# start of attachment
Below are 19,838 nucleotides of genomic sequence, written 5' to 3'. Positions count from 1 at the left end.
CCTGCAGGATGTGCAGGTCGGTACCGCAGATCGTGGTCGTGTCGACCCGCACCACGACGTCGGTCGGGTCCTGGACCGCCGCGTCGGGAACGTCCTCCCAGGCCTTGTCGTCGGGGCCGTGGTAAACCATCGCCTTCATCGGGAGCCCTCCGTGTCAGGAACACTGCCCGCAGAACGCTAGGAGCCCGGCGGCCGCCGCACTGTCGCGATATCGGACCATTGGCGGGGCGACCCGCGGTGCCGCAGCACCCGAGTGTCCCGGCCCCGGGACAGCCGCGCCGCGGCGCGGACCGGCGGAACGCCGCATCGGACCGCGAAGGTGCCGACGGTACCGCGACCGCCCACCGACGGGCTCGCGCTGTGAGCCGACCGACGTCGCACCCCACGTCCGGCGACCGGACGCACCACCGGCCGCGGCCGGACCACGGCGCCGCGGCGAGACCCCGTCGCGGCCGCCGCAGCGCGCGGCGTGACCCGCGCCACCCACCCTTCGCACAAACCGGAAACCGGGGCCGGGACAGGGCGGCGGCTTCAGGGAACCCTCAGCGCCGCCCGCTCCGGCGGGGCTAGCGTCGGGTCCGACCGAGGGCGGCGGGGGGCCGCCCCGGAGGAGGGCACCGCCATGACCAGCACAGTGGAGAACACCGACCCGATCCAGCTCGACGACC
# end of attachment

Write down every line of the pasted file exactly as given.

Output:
Below are 19,838 nucleotides of genomic sequence, written 5' to 3'. Positions count from 1 at the left end.
CCTGCAGGATGTGCAGGTCGGTACCGCAGATCGTGGTCGTGTCGACCCGCACCACGACGTCGGTCGGGTCCTGGACCGCCGCGTCGGGAACGTCCTCCCAGGCCTTGTCGTCGGGGCCGTGGTAAACCATCGCCTTCATCGGGAGCCCTCCGTGTCAGGAACACTGCCCGCAGAACGCTAGGAGCCCGGCGGCCGCCGCACTGTCGCGATATCGGACCATTGGCGGGGCGACCCGCGGTGCCGCAGCACCCGAGTGTCCCGGCCCCGGGACAGCCGCGCCGCGGCGCGGACCGGCGGAACGCCGCATCGGACCGCGAAGGTGCCGACGGTACCGCGACCGCCCACCGACGGGCTCGCGCTGTGAGCCGACCGACGTCGCACCCCACGTCCGGCGACCGGACGCACCACCGGCCGCGGCCGGACCACGGCGCCGCGGCGAGACCCCGTCGCGGCCGCCGCAGCGCGCGGCGTGACCCGCGCCACCCACCCTTCGCACAAACCGGAAACCGGGGCCGGGACAGGGCGGCGGCTTCAGGGAACCCTCAGCGCCGCCCGCTCCGGCGGGGCTAGCGTCGGGTCCGACCGAGGGCGGCGGGGGGCCGCCCCGGAGGAGGGCACCGCCATGACCAGCACAGTGGAGAACACCGACCCGATCCAGCTCGACGACC